Insurer antitrust exemption would end under House bill

But the move would not increase competition among health plans, said an insurance industry association, citing nonpartisan research.

By Doug Trapp — Posted March 9, 2010

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The House again adopted legislation that would more fully apply federal antitrust laws to the health insurance industry, but critics said the bill would neither improve competition nor lower premiums.

On Feb. 24, the House voted 406-19 to adopt the Health Insurance Industry Fair Competition Act. No Democrats voted against the measure, which is supported by President Obama. At this article's deadline, the Senate had not acted on the bill.

The measure would repeal parts of the 1945 McCarran-Ferguson Act, which allows health plans to collaborate on the "business of insurance," such as conducting risk assessment of health plan subscribers. The Fair Competition Act would end this exemption from federal antitrust regulations. The House approved a measure similar to the Fair Competition Act as part of the health reform bill it adopted Nov. 7, 2009.

"Today, we sent a simple message: Health insurance companies must compete for business like everyone else," said Rep. Tom Perriello (D, Va.), the stand-alone bill's sponsor.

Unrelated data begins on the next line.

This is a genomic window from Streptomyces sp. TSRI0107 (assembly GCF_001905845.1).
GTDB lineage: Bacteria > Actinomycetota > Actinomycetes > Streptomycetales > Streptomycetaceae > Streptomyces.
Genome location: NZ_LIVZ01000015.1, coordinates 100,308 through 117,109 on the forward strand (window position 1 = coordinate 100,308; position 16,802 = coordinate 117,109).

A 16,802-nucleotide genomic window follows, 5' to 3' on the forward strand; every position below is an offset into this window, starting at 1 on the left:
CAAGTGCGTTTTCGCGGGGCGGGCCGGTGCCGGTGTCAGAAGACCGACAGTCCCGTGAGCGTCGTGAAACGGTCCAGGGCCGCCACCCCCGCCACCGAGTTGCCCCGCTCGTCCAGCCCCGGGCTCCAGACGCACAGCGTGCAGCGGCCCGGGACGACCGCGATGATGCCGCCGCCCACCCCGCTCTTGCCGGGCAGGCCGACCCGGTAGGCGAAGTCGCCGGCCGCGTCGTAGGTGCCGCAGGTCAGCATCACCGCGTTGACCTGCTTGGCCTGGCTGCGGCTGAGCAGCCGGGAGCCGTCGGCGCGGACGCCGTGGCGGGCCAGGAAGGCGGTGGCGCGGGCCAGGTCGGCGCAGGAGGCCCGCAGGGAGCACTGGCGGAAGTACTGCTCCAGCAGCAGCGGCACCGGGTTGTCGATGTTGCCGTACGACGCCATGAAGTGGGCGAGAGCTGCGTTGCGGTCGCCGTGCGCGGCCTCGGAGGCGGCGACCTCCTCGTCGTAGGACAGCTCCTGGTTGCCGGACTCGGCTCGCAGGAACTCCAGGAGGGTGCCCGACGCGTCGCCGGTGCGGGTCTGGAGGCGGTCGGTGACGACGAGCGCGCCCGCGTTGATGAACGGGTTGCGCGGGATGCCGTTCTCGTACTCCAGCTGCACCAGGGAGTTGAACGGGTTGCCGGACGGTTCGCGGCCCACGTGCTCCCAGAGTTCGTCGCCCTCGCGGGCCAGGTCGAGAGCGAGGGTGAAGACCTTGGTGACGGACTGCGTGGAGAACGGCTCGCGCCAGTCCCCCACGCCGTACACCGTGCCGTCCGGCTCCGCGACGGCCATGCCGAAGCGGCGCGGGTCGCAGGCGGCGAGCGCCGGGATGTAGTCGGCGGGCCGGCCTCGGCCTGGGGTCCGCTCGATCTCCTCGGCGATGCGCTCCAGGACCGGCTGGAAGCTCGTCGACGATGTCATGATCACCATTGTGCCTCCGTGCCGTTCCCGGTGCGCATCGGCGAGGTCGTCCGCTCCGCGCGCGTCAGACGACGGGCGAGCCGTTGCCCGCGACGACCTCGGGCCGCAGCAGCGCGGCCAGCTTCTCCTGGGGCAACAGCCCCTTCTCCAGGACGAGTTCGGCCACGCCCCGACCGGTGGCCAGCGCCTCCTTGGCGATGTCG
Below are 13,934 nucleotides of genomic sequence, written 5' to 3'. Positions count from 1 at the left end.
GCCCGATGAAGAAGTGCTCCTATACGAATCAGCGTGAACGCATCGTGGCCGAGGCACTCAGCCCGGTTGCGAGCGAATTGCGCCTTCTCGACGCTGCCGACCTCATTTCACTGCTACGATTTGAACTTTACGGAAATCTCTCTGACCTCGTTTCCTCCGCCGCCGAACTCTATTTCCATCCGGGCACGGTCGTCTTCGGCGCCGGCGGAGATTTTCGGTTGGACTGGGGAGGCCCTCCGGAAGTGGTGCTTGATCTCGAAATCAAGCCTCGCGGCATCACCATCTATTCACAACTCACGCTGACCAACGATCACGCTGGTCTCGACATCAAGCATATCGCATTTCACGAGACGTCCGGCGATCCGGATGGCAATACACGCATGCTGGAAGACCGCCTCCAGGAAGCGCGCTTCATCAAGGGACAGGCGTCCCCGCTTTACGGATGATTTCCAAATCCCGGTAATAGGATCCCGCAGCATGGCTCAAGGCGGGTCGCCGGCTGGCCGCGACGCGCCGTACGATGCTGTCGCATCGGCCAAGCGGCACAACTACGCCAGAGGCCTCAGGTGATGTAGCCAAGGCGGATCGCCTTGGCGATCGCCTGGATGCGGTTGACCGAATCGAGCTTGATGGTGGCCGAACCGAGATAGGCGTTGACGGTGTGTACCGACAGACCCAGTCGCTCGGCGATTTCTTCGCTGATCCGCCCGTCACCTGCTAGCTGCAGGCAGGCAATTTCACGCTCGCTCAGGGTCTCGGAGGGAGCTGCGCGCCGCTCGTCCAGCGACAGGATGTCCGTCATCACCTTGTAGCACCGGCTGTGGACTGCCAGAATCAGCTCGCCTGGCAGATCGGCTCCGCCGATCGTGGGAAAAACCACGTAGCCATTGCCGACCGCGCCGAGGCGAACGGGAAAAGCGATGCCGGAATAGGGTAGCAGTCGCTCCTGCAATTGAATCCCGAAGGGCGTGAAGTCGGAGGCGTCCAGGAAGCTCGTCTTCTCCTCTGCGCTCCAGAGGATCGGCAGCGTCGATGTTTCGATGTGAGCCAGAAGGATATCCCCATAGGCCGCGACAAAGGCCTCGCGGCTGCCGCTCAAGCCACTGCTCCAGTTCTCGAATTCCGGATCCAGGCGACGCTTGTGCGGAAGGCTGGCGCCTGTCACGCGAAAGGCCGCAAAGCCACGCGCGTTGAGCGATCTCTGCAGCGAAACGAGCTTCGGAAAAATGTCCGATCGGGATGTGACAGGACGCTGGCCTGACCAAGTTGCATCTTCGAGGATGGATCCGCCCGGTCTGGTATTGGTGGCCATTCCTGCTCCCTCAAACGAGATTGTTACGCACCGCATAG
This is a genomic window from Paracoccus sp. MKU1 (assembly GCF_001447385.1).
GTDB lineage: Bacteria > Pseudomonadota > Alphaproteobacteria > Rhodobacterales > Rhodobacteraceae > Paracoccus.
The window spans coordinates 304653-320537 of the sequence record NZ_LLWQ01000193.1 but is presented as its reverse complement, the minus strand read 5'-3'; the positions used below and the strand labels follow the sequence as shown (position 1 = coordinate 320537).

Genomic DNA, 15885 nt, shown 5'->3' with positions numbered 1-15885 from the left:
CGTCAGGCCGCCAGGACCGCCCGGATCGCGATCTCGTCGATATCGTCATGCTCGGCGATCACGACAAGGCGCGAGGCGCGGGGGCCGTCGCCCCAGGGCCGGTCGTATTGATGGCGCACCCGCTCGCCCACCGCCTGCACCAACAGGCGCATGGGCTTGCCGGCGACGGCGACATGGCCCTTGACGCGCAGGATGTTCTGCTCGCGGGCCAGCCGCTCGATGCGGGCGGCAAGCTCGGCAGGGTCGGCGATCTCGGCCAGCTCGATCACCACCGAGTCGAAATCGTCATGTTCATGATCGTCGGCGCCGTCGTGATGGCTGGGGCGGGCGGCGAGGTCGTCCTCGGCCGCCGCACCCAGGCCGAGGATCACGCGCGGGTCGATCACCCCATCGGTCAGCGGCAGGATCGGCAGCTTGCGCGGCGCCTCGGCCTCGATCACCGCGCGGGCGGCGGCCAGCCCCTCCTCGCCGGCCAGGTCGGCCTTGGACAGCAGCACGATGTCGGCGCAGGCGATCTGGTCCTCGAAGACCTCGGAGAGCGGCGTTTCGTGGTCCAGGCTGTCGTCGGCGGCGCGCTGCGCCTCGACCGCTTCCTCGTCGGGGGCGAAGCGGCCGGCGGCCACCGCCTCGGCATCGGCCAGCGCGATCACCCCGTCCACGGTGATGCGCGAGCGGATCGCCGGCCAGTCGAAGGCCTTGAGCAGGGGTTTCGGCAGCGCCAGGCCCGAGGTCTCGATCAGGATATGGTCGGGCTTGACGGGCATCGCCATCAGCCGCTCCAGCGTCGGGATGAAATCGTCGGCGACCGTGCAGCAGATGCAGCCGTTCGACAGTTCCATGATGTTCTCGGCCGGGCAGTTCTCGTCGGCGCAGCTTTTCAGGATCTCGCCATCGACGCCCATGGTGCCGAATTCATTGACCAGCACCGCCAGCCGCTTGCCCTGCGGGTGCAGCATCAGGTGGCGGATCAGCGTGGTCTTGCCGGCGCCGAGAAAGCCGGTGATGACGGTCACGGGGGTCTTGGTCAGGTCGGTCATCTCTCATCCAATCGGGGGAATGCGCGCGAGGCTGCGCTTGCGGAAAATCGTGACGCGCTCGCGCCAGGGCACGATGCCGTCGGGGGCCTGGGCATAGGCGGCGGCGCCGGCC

But a Congressional Budget Office analysis of a similar measure in October 2009 concluded it would "have no significant effect on the premiums that private insurers would charge for health insurance."

"This legislation is the triumph of sound bites over substance," said Karen Ignagni, president and CEO of America's Health Insurance Plans.

The American Medical Association does not support or oppose the newest antitrust bill. But, AMA President J. James Rohack, MD, said, "more needs to be done to address consolidation in the health care market."

Rep. Dan Lungren (R, Calif.) said the Fair Competition Act actually might lead to greater health insurance industry consolidation, because it would end insurers' ability to share past transaction information. Small insurers rely on these cost data to price their plans properly. So the bill could encourage small firms to merge, Lungren said.

An amendment by Lungren would have allowed sharing past price information, but a motion to allow consideration of the amendment was rejected on a party-line vote of 249-170.

Despite House approval of the bill, the measure is in the same legislative limbo as comprehensive health system reform in the Senate, said David Carle, a spokesman for Senate Judiciary Committee Chair Patrick Leahy (D, Vt.). For years, Leahy has supported legislation similar to the Fair Competition Act. The measure still could be included in a larger reform bill or considered separately.

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